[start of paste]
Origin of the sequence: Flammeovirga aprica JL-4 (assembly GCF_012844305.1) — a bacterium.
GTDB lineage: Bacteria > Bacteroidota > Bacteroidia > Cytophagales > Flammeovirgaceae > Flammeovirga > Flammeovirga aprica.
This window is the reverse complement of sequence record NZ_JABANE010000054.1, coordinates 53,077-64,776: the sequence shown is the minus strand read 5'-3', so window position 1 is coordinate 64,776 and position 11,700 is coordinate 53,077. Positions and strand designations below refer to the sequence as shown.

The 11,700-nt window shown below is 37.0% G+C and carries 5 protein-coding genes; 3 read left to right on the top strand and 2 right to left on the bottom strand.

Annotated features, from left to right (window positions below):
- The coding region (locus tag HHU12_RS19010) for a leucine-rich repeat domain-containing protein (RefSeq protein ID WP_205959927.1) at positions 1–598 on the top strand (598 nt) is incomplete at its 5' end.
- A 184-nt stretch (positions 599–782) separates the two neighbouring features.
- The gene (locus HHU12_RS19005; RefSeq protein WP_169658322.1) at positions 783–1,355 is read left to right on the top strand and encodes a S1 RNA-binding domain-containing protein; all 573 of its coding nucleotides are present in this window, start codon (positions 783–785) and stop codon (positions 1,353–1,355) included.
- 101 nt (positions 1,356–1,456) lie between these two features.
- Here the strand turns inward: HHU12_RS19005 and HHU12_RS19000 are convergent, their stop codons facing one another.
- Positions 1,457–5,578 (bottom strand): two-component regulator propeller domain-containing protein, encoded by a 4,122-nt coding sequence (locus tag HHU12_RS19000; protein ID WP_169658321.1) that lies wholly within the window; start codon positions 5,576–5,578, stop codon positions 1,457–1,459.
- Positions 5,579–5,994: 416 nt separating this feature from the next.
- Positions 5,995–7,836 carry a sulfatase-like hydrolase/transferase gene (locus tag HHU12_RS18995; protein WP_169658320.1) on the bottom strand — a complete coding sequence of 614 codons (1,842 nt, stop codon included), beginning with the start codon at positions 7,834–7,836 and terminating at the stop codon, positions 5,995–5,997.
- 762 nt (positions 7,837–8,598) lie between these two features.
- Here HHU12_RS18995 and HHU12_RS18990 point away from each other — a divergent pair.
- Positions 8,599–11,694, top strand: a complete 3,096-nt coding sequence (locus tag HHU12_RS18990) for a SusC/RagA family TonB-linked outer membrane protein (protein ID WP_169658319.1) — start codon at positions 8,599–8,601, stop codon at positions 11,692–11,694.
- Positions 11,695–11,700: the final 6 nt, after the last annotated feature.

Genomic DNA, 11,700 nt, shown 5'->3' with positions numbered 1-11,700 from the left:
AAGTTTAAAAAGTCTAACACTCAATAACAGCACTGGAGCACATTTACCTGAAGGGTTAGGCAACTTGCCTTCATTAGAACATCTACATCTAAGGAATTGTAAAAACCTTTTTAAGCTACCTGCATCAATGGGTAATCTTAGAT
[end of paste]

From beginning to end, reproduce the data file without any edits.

Origin of the sequence: Flammeovirga aprica JL-4 (assembly GCF_012844305.1) — a bacterium.
GTDB lineage: Bacteria > Bacteroidota > Bacteroidia > Cytophagales > Flammeovirgaceae > Flammeovirga > Flammeovirga aprica.
This window is the reverse complement of sequence record NZ_JABANE010000054.1, coordinates 53,077-64,776: the sequence shown is the minus strand read 5'-3', so window position 1 is coordinate 64,776 and position 11,700 is coordinate 53,077. Positions and strand designations below refer to the sequence as shown.

The 11,700-nt window shown below is 37.0% G+C and carries 5 protein-coding genes; 3 read left to right on the top strand and 2 right to left on the bottom strand.

Annotated features, from left to right (window positions below):
- The coding region (locus tag HHU12_RS19010) for a leucine-rich repeat domain-containing protein (RefSeq protein ID WP_205959927.1) at positions 1–598 on the top strand (598 nt) is incomplete at its 5' end.
- A 184-nt stretch (positions 599–782) separates the two neighbouring features.
- The gene (locus HHU12_RS19005; RefSeq protein WP_169658322.1) at positions 783–1,355 is read left to right on the top strand and encodes a S1 RNA-binding domain-containing protein; all 573 of its coding nucleotides are present in this window, start codon (positions 783–785) and stop codon (positions 1,353–1,355) included.
- 101 nt (positions 1,356–1,456) lie between these two features.
- Here the strand turns inward: HHU12_RS19005 and HHU12_RS19000 are convergent, their stop codons facing one another.
- Positions 1,457–5,578 (bottom strand): two-component regulator propeller domain-containing protein, encoded by a 4,122-nt coding sequence (locus tag HHU12_RS19000; protein ID WP_169658321.1) that lies wholly within the window; start codon positions 5,576–5,578, stop codon positions 1,457–1,459.
- Positions 5,579–5,994: 416 nt separating this feature from the next.
- Positions 5,995–7,836 carry a sulfatase-like hydrolase/transferase gene (locus tag HHU12_RS18995; protein WP_169658320.1) on the bottom strand — a complete coding sequence of 614 codons (1,842 nt, stop codon included), beginning with the start codon at positions 7,834–7,836 and terminating at the stop codon, positions 5,995–5,997.
- 762 nt (positions 7,837–8,598) lie between these two features.
- Here HHU12_RS18995 and HHU12_RS18990 point away from each other — a divergent pair.
- Positions 8,599–11,694, top strand: a complete 3,096-nt coding sequence (locus tag HHU12_RS18990) for a SusC/RagA family TonB-linked outer membrane protein (protein ID WP_169658319.1) — start codon at positions 8,599–8,601, stop codon at positions 11,692–11,694.
- Positions 11,695–11,700: the final 6 nt, after the last annotated feature.

Genomic DNA, 11,700 nt, shown 5'->3' with positions numbered 1-11,700 from the left:
AAGTTTAAAAAGTCTAACACTCAATAACAGCACTGGAGCACATTTACCTGAAGGGTTAGGCAACTTGCCTTCATTAGAACATCTACATCTAAGGAATTGTAAAAACCTTTTTAAGCTACCTGCATCAATGGGTAATCTTAGAT